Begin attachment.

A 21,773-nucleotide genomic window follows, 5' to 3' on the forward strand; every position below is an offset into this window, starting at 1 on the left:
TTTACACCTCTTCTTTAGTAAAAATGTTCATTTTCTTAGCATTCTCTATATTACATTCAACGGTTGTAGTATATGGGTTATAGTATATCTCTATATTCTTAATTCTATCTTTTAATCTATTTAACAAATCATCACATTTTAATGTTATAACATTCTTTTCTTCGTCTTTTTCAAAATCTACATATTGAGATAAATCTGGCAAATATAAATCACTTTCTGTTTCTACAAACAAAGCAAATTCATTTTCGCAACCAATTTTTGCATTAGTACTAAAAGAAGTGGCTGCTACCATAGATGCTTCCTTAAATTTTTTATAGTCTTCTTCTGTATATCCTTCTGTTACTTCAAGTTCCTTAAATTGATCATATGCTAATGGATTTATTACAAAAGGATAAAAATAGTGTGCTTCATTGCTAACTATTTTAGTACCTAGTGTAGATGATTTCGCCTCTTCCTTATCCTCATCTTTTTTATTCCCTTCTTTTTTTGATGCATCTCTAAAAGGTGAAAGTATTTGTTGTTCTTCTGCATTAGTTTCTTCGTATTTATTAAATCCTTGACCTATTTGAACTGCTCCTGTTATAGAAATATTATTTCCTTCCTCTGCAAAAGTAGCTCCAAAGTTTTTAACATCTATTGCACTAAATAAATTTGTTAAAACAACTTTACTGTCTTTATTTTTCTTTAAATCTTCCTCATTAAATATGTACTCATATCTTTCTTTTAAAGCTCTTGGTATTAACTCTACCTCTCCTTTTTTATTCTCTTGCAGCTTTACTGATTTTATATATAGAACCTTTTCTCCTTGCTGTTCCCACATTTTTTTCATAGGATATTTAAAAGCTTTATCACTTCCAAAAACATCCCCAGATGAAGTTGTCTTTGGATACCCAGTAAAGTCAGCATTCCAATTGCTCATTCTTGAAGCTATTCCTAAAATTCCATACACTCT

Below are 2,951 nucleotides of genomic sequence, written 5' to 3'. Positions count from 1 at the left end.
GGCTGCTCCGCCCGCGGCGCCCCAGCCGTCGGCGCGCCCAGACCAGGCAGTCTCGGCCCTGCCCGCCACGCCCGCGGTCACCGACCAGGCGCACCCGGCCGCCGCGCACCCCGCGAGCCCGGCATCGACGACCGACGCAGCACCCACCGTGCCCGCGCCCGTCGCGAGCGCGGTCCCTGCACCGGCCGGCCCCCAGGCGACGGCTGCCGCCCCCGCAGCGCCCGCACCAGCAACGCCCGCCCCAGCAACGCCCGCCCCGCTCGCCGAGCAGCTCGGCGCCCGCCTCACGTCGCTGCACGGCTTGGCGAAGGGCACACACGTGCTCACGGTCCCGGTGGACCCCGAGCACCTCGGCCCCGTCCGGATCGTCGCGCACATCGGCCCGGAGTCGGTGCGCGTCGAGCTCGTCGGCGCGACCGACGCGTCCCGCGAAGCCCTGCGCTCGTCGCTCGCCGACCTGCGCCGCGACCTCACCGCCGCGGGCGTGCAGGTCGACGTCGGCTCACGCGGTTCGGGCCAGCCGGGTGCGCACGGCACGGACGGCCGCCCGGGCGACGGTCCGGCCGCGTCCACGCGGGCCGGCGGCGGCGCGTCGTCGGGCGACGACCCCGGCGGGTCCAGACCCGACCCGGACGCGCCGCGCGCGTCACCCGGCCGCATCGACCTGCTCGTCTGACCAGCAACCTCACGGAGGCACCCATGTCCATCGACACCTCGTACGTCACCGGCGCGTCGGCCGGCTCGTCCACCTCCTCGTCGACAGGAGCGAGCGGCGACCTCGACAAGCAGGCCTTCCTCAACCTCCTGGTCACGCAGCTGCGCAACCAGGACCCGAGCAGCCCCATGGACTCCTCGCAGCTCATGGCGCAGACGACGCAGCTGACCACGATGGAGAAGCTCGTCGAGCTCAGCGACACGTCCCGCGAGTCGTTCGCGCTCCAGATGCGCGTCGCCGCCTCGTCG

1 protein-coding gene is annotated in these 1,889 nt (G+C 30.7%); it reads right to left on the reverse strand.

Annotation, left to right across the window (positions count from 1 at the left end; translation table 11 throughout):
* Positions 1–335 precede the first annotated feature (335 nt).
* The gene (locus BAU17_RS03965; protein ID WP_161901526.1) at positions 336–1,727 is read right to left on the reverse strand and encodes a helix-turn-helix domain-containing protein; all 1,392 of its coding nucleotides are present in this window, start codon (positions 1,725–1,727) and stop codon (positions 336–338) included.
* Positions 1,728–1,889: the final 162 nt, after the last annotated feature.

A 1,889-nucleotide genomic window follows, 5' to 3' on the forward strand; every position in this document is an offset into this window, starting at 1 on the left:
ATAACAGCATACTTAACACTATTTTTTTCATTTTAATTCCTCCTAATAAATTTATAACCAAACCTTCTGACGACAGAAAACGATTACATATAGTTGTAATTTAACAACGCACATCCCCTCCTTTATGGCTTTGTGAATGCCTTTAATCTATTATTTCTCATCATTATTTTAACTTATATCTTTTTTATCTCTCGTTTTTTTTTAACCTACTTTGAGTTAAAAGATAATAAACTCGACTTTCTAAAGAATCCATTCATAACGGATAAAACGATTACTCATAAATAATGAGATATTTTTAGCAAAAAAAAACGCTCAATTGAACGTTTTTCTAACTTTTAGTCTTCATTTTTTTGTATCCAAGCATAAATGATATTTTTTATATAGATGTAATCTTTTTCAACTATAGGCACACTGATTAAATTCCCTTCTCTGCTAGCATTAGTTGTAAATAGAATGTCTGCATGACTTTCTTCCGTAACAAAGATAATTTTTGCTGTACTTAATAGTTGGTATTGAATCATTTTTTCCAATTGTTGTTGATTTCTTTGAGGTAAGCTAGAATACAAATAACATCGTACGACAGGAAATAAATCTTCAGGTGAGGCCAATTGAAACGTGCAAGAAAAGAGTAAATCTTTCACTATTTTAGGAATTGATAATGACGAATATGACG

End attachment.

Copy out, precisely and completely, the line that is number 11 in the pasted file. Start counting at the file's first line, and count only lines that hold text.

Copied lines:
ATAACAGCATACTTAACACTATTTTTTTCATTTTAATTCCTCCTAATAAATTTATAACCAAACCTTCTGACGACAGAAAACGATTACATATAGTTGTAATTTAACAACGCACATCCCCTCCTTTATGGCTTTGTGAATGCCTTTAATCTATTATTTCTCATCATTATTTTAACTTATATCTTTTTTATCTCTCGTTTTTTTTTAACCTACTTTGAGTTAAAAGATAATAAACTCGACTTTCTAAAGAATCCATTCATAACGGATAAAACGATTACTCATAAATAATGAGATATTTTTAGCAAAAAAAAACGCTCAATTGAACGTTTTTCTAACTTTTAGTCTTCATTTTTTTGTATCCAAGCATAAATGATATTTTTTATATAGATGTAATCTTTTTCAACTATAGGCACACTGATTAAATTCCCTTCTCTGCTAGCATTAGTTGTAAATAGAATGTCTGCATGACTTTCTTCCGTAACAAAGATAATTTTTGCTGTACTTAATAGTTGGTATTGAATCATTTTTTCCAATTGTTGTTGATTTCTTTGAGGTAAGCTAGAATACAAATAACATCGTACGACAGGAAATAAATCTTCAGGTGAGGCCAATTGAAACGTGCAAGAAAAGAGTAAATCTTTCACTATTTTAGGAATTGATAATGACGAATATGACG